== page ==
Free Type 1 Diabetes Screening for Children Saves Lives and Aids Research

TrialNet and ASK screening programs help children and relatives of T1D people determine their risk and collect valuable data for T1D research

As a parent living with type 1 diabetes, it is impossible for me to watch my child vacuum up a meal or gulp down a glass of water without getting worried. Even something as simple as an extra heavy diaper or a long nap can be enough to trigger that paranoia.

For parents like me and for others out there who have a type 1 in the family, free screening resources for these types of genetic diseases can help ease much of that worry.

If you’ve ever caught yourself focusing on symptoms in your child that may or may not be there or have yourself wondered if you are at risk of developing T1D, here are some great resources worth looking into.

TrialNet Screening for Relatives of T1Ds

Type 1 Diabetes TrialNet is a group of physicians, scientists, and healthcare professionals who are working to better understand the genetic predisposition, development, prevention, and treatment of type 1 diabetes.

In their quest to better understand how this disease operates and how it can be better treated, they provide free T1D screenings for relatives of people with type 1.

Who Qualifies for TrialNet?

TrialNet’s free screening is available for:

  • Anyone from the age of 2.5 (3 for those in the United Kingdom) to 40 years of age who have a direct T1D relative (parent, sibling, or child)
  • Anyone from the age of 2.5 (3 for those in the United Kingdom) to 20 years of age who have a more removed relation to someone with diabetes (aunt/uncle, cousin, grandparent, niece/nephew, or half-sibling)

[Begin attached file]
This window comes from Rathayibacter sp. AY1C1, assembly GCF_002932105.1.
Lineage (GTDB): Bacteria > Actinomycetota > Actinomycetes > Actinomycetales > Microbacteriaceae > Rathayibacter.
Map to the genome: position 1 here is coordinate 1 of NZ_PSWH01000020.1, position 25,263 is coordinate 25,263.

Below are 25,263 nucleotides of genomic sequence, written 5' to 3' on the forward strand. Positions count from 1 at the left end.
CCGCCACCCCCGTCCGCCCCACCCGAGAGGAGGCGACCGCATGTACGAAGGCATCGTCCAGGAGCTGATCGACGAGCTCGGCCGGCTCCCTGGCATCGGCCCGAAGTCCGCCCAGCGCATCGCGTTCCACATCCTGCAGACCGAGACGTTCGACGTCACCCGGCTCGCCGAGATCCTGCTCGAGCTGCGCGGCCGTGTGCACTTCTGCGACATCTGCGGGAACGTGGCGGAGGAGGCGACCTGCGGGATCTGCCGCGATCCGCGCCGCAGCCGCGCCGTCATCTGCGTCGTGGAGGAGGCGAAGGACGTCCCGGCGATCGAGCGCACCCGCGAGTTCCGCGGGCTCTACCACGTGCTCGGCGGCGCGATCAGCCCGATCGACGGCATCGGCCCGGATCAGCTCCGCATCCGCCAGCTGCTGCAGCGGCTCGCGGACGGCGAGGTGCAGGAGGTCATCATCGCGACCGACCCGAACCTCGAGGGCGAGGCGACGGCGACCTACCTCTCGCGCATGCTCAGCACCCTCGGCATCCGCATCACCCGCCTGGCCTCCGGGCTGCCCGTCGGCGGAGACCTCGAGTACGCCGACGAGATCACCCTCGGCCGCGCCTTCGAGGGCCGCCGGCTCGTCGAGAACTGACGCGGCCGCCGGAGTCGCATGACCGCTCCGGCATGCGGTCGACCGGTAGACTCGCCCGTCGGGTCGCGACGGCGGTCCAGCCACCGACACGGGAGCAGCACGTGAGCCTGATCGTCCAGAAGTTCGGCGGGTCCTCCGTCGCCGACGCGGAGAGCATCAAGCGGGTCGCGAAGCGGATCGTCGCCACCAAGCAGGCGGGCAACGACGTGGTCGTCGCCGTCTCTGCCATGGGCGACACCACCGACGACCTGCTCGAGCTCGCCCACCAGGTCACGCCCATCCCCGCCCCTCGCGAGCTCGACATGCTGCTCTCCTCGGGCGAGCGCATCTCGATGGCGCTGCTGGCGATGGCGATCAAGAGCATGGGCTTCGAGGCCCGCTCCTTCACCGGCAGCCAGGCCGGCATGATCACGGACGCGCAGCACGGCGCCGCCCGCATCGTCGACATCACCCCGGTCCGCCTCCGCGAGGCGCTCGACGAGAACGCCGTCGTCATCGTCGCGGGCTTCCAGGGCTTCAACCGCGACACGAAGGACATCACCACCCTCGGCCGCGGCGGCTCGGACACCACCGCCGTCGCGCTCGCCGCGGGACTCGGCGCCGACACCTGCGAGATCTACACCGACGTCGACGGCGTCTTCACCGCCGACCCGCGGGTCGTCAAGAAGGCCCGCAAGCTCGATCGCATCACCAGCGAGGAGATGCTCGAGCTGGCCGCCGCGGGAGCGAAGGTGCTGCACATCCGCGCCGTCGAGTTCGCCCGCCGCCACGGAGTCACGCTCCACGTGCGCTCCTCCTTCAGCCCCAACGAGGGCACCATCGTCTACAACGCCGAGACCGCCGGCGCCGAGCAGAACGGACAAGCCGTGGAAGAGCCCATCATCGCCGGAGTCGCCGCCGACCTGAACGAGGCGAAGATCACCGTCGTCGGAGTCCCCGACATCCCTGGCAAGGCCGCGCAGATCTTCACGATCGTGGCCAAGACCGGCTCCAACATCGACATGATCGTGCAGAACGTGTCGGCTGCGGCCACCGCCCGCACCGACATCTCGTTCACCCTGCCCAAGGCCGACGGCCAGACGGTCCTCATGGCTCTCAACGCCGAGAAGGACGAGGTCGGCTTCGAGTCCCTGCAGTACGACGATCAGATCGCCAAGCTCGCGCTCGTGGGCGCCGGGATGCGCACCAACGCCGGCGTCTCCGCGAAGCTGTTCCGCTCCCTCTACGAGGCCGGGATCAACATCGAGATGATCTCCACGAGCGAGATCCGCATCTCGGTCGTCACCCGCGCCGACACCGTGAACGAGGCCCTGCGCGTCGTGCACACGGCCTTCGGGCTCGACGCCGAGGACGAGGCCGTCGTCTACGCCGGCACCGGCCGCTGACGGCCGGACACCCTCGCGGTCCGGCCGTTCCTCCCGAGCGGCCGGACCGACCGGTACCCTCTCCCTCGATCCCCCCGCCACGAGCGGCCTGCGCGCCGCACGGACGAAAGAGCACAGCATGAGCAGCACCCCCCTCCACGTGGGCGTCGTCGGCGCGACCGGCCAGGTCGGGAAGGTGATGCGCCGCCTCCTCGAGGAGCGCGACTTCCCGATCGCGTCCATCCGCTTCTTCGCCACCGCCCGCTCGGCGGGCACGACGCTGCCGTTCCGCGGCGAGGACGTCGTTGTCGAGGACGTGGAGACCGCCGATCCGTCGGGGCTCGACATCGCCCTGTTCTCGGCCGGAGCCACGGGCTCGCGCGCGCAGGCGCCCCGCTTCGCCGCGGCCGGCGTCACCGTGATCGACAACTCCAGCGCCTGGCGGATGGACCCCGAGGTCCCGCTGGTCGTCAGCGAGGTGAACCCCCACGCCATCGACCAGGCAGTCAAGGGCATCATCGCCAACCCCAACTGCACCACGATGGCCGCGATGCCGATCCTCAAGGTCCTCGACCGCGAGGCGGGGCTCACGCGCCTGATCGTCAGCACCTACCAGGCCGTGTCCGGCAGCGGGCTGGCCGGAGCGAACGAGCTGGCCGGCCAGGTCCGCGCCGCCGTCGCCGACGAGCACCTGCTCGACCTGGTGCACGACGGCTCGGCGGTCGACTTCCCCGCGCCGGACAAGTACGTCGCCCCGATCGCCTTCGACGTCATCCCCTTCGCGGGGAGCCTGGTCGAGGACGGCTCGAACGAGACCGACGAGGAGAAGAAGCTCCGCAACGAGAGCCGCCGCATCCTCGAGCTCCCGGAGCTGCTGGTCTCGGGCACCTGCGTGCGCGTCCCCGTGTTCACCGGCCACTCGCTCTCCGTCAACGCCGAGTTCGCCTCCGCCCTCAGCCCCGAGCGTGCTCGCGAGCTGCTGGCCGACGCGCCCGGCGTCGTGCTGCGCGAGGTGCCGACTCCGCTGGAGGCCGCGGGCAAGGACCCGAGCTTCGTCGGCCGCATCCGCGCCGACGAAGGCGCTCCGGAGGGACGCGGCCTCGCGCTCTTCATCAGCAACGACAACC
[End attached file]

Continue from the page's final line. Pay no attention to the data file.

TrialNet has testing facilities available around the world and also provides in-home test kits that can be mailed in. These in-home kits require only ten drops of blood and are generally easy to collect yourself. However, if the results are inconclusive or positive, you will need to visit a testing facility in person for a second test.

What Do Your TrialNet Results Mean?

Once TrialNet has your sample, they will test it for all known T1D autoantibodies.

Those who test negative for all these antibodies are unlikely to develop type 1 and will not need to be tested again. There is still some possibility of developing the condition later on, but this risk is greatly reduced.

For those who test positive for a single autoantibody, their odds of developing type 1 are much greater. If you fall into this category, TrialNet will want to retest you in a year to look for additional autoantibodies. They will also let you know if you qualify for any prevention studies that might decrease your odds of actually developing the disease.

Those who test positive for more than one autoantibody are considered to already have type 1 diabetes. Further diagnostic tests will be performed to determine the stage of the disease and your eligibility for available prevention or treatment studies.

If you are interested in learning more about TrialNet or want a list of testing locations or instructions on how to get your home test kit, you can visit their website here.

Alternative Free T1D Screening Options for Children